Kaludercic 2014 Front Physiol

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Kaludercic N, Deshwal S, Di Lisa F (2014) Reactive oxygen species and redox compartmentalization. Front Physiol 5:285.

» PMID:25161621 Open Access

Kaludercic N, Deshwal S, Di Lisa F (2014) Front Physiol

Abstract: Reactive oxygen species (ROS) formation and signaling are of major importance and regulate a number of processes in physiological conditions. A disruption in redox status regulation, however, has been associated with numerous pathological conditions. In recent years it has become increasingly clear that oxidative and reductive modifications are confined in a spatio-temporal manner. This makes ROS signaling similar to that of Ca(2+) or other second messengers. Some subcellular compartments are more oxidizing (such as lysosomes or peroxisomes) whereas others are more reducing (mitochondria, nuclei). Moreover, although more reducing, mitochondria are especially susceptible to oxidation, most likely due to the high number of exposed thiols present in that compartment. Recent advances in the development of redox probes allow specific measurement of defined ROS in different cellular compartments in intact living cells or organisms. The availability of these tools now allows simultaneous spatio-temporal measurements and correlation between ROS generation and organelle and/or cellular function. The study of ROS compartmentalization and microdomains will help elucidate their role in physiology and disease. Here we will examine redox probes currently available and how ROS generation may vary between subcellular compartments. Furthermore, we will discuss ROS compartmentalization in physiological and pathological conditions focusing our attention on mitochondria, since their vulnerability to oxidative stress is likely at the basis of several diseases.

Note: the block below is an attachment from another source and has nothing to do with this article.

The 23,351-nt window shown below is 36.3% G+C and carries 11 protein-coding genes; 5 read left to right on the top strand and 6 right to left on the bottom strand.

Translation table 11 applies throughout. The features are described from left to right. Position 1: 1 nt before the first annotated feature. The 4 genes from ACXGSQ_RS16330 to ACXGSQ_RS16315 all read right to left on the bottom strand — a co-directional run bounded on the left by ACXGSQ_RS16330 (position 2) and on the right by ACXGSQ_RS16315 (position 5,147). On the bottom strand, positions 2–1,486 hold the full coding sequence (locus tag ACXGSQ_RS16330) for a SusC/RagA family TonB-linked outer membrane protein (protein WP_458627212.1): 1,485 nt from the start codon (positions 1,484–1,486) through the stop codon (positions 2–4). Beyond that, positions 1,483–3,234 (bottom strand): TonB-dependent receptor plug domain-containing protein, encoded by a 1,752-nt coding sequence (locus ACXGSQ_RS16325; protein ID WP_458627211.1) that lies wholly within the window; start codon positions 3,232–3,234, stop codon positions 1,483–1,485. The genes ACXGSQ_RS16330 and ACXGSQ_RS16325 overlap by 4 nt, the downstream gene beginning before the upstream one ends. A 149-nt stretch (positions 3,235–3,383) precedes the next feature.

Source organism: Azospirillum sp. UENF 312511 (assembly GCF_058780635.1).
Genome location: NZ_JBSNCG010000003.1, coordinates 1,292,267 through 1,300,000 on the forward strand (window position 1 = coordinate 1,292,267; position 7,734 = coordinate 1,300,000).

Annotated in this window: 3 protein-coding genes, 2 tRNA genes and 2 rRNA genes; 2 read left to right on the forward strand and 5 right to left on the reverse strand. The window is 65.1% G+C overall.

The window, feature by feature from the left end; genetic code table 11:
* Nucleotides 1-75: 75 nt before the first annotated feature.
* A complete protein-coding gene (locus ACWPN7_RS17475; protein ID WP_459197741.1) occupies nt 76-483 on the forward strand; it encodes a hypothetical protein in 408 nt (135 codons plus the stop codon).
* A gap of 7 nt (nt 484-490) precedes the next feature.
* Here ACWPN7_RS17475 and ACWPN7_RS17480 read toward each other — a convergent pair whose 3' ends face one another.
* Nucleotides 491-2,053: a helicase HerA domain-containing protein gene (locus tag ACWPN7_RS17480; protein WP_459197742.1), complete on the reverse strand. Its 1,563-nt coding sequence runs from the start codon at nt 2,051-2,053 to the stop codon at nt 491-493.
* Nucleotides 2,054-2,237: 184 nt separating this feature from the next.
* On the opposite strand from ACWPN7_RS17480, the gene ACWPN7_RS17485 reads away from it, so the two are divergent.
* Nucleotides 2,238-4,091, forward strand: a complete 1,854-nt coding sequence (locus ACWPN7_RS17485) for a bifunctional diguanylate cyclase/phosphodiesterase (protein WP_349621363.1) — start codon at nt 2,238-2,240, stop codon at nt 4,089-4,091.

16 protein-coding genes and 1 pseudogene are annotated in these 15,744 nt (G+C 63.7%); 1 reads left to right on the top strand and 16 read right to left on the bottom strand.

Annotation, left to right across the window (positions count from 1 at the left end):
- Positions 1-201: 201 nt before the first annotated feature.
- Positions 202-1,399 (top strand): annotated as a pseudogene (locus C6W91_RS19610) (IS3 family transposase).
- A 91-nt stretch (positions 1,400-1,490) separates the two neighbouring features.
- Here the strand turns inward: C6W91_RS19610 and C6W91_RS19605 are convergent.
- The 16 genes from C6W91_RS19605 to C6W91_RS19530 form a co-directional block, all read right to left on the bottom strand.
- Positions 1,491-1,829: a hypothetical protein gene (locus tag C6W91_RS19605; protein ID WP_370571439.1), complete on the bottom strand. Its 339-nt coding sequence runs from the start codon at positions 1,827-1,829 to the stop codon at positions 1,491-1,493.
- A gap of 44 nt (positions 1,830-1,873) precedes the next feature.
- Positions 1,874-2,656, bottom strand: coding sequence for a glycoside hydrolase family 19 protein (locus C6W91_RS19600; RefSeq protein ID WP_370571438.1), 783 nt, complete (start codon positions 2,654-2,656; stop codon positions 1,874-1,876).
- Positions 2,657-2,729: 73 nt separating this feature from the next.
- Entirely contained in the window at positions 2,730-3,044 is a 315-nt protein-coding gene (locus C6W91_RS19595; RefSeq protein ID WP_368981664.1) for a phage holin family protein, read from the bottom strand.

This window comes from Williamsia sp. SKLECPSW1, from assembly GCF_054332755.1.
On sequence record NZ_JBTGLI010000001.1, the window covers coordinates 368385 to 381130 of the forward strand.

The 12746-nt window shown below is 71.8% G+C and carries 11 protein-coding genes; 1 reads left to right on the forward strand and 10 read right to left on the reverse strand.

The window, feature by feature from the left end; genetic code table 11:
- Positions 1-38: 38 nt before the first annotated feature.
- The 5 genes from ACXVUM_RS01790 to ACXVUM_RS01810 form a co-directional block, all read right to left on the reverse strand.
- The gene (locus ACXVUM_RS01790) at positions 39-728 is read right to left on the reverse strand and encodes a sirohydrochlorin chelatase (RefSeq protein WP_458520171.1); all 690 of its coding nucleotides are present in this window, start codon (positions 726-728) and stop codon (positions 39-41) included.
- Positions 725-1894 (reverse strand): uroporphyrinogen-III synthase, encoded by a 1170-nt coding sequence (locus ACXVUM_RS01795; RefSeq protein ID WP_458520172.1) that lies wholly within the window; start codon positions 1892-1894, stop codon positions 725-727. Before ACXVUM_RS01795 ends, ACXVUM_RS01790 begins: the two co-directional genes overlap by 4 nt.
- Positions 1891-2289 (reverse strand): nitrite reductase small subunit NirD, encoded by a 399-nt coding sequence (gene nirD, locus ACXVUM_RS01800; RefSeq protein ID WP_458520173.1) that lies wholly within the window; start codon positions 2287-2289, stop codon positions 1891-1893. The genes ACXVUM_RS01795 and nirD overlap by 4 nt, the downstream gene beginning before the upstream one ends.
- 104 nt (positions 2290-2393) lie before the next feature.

Cited by

  • Komlódi T, Schmitt S, Zdrazilova L, Donnelly C, Zischka H, Gnaiger E (2022) Oxygen dependence of hydrogen peroxide production in isolated mitochondria and permeabilized cells. MitoFit Preprints 2022 (in prep).


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